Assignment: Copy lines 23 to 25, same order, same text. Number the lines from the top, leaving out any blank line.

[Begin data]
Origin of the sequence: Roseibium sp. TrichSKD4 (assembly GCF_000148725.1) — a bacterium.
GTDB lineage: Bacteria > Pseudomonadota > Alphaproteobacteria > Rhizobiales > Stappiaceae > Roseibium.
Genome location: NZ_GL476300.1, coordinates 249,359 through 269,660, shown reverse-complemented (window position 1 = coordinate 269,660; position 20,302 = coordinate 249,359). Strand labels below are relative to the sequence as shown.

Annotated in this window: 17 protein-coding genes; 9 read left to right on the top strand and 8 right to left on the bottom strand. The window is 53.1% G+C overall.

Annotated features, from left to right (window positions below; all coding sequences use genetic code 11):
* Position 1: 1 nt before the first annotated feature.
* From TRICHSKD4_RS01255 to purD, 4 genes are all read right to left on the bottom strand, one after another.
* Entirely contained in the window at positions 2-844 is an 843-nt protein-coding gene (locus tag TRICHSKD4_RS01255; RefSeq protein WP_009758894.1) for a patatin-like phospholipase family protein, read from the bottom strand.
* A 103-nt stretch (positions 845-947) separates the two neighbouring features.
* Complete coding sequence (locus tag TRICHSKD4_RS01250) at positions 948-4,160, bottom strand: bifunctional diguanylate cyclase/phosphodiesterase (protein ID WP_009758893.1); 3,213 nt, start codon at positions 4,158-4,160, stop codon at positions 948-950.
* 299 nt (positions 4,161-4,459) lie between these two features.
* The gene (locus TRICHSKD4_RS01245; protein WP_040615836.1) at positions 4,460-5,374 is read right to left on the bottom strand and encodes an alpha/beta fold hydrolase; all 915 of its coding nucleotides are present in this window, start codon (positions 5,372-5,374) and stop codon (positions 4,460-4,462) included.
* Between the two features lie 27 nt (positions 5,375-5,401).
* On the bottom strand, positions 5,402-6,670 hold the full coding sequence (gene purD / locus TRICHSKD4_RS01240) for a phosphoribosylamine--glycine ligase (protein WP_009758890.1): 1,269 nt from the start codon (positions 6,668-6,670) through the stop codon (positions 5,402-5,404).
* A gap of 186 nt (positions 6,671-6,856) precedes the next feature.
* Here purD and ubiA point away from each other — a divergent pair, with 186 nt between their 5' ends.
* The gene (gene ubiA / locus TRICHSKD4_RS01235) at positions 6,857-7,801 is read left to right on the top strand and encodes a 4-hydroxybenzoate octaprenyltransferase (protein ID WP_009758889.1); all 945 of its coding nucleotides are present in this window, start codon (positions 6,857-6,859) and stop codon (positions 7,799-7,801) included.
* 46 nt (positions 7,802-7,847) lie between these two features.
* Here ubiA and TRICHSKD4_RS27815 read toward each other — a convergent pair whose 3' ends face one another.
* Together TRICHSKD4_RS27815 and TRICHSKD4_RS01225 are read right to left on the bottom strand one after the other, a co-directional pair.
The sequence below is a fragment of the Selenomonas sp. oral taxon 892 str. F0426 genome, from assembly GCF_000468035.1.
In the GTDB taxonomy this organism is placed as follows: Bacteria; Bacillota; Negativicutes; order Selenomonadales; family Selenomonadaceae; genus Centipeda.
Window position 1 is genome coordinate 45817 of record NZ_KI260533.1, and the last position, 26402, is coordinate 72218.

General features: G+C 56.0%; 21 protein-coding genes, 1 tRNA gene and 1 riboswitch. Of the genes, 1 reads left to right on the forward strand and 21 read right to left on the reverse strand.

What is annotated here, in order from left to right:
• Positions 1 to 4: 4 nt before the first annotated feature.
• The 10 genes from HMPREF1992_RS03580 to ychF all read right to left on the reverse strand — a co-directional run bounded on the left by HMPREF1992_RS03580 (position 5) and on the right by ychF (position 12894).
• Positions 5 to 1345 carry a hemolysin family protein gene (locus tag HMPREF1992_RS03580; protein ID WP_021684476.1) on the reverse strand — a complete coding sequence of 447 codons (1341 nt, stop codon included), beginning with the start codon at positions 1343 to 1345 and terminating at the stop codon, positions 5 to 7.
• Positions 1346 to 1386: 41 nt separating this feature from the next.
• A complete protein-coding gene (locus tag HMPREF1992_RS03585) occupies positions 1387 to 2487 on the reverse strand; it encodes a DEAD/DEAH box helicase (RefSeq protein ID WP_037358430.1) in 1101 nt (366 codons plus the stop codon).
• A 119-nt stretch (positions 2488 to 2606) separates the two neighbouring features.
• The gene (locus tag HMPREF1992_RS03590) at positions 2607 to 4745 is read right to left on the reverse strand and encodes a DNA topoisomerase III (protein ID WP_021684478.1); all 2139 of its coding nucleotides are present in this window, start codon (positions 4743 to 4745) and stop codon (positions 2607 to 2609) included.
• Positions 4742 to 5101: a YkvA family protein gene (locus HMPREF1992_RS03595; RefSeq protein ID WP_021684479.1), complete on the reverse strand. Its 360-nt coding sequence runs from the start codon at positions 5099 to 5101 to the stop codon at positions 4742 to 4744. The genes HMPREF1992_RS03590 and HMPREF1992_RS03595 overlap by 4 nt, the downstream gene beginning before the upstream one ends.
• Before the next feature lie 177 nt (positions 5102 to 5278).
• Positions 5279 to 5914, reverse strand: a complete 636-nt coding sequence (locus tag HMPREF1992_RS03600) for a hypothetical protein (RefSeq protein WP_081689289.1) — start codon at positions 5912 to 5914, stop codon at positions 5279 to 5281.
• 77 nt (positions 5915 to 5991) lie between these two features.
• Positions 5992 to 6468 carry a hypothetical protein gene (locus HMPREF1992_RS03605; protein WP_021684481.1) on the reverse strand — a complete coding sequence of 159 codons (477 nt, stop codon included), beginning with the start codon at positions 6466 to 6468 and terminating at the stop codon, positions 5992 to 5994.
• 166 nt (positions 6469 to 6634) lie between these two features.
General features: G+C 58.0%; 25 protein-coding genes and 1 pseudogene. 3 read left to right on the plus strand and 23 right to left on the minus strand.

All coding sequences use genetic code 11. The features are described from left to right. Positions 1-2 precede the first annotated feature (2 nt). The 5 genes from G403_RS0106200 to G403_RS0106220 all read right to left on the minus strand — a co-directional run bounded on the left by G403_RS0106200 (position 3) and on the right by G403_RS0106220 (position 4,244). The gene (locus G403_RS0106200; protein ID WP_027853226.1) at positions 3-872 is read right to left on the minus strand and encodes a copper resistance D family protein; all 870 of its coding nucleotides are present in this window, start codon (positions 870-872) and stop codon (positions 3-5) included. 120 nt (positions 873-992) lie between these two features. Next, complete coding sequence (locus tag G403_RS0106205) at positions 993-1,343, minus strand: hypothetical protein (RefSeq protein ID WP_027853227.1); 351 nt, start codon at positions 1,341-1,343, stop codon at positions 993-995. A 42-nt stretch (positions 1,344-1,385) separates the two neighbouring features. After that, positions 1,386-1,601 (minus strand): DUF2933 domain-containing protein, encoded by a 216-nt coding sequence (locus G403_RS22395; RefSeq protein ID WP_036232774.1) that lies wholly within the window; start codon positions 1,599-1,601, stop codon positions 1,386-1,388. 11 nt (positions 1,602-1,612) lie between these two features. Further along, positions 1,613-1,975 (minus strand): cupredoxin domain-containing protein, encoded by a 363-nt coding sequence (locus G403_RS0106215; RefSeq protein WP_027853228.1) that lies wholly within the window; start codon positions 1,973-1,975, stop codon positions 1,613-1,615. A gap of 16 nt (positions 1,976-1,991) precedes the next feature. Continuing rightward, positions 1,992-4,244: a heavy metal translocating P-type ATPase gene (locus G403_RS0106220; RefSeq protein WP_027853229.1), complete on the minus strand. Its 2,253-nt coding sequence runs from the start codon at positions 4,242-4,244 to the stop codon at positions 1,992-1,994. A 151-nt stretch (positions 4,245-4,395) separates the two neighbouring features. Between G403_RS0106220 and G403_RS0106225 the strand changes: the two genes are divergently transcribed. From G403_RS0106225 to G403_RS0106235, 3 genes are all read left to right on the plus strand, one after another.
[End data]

Window position 1 is genome coordinate 45817 of record NZ_KI260533.1, and the last position, 26402, is coordinate 72218.

General features: G+C 56.0%; 21 protein-coding genes, 1 tRNA gene and 1 riboswitch. Of the genes, 1 reads left to right on the forward strand and 21 read right to left on the reverse strand.

What is annotated here, in order from left to right: